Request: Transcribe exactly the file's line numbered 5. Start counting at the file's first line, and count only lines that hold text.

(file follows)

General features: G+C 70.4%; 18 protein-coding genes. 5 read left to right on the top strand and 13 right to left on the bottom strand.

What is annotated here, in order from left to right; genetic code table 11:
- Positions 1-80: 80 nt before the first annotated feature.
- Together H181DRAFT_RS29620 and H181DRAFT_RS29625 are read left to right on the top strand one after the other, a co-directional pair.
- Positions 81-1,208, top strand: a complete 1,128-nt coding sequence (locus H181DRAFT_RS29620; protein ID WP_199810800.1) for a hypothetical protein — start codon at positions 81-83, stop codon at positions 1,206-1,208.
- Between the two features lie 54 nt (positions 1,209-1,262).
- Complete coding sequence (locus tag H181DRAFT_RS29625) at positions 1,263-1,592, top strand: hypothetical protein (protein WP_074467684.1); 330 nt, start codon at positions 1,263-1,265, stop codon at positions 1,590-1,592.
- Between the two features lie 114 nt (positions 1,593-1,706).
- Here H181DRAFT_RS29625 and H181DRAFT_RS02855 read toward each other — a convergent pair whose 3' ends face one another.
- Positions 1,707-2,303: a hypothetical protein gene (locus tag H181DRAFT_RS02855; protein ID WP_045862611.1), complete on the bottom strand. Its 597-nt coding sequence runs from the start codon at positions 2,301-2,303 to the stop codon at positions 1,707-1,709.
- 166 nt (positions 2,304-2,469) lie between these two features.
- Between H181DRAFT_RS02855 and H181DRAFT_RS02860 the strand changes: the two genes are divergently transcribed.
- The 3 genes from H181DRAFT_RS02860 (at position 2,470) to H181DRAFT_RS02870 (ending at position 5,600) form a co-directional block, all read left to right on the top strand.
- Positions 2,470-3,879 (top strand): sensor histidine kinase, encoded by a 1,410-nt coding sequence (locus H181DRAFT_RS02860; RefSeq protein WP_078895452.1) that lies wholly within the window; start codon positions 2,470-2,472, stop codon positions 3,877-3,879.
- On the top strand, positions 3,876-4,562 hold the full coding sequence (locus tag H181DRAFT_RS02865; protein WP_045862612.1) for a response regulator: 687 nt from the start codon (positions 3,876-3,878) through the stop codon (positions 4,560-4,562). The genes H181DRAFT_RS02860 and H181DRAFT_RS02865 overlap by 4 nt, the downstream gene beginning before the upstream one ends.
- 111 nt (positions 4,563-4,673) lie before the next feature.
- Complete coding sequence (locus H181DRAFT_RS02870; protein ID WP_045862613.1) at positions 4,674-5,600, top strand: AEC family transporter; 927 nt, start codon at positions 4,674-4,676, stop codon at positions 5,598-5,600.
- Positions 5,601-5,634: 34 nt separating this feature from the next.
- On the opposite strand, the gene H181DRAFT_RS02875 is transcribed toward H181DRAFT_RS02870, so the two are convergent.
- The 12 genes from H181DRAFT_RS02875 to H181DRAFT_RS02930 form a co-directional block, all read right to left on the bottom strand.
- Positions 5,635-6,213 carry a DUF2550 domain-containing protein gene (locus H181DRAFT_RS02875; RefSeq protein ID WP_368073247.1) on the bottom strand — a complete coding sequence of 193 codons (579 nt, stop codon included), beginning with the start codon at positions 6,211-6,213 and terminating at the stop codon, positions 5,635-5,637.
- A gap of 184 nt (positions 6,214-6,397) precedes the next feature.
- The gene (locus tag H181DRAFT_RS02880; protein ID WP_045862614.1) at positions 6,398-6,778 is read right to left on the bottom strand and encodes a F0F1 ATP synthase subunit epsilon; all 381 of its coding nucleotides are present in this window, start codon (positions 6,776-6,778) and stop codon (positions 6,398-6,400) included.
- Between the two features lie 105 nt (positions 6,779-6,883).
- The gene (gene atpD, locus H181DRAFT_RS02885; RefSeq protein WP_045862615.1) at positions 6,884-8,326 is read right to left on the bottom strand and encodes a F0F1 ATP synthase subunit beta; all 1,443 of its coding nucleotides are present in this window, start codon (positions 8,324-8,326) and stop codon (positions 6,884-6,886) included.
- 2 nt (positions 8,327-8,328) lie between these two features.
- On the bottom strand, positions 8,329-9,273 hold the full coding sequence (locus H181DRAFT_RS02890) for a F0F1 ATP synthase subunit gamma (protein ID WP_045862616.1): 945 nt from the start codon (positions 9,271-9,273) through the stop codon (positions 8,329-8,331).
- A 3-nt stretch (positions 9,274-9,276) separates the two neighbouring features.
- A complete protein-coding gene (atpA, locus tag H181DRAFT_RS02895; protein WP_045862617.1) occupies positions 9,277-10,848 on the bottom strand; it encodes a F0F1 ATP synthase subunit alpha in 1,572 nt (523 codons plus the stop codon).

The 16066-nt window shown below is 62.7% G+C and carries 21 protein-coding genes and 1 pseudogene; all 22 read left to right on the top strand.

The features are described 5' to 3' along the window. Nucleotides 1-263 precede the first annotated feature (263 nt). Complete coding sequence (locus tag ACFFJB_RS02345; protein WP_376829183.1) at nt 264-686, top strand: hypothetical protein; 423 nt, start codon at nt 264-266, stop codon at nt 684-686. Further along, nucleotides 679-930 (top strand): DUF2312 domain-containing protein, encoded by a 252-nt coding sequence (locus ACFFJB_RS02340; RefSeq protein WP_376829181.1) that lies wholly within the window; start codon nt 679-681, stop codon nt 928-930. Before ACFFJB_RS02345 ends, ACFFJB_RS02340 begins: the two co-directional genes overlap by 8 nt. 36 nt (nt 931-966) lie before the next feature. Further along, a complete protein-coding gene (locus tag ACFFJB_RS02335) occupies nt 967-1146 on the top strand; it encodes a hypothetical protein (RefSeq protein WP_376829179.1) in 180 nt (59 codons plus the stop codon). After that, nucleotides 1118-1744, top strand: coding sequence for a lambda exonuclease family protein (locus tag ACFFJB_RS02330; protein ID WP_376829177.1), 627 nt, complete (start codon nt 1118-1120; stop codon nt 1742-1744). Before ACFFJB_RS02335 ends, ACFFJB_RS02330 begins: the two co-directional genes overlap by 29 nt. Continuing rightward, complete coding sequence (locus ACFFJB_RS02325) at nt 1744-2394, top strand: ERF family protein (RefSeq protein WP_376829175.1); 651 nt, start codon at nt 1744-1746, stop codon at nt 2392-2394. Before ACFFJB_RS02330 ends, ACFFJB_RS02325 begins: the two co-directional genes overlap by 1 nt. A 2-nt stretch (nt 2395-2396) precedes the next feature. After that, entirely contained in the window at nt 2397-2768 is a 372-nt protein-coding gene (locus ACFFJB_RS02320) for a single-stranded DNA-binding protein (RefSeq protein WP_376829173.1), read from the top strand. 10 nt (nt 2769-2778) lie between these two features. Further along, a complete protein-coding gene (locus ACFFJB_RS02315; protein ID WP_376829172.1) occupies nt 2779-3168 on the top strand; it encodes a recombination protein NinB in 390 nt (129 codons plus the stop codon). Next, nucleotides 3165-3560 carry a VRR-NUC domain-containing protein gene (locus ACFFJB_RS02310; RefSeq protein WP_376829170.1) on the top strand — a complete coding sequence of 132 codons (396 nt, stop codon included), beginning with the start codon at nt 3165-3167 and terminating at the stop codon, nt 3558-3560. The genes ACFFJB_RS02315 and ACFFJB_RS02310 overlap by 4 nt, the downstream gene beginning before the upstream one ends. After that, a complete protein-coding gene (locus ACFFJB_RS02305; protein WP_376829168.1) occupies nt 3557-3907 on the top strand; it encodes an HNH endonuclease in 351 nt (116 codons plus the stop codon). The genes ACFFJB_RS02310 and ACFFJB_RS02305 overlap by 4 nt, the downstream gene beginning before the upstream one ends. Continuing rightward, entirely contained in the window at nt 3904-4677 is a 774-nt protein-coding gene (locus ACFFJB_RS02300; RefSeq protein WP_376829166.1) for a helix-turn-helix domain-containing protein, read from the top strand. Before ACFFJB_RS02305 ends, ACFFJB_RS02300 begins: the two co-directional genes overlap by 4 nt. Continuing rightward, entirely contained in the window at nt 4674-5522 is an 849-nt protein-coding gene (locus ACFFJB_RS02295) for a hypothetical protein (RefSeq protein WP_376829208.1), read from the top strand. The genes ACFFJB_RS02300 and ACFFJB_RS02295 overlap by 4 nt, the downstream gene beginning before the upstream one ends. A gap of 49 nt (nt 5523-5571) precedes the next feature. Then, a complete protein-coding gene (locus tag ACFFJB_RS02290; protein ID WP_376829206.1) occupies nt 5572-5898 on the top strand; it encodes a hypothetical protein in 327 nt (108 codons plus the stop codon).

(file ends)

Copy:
- Positions 81-1,208, top strand: a complete 1,128-nt coding sequence (locus H181DRAFT_RS29620; protein ID WP_199810800.1) for a hypothetical protein — start codon at positions 81-83, stop codon at positions 1,206-1,208.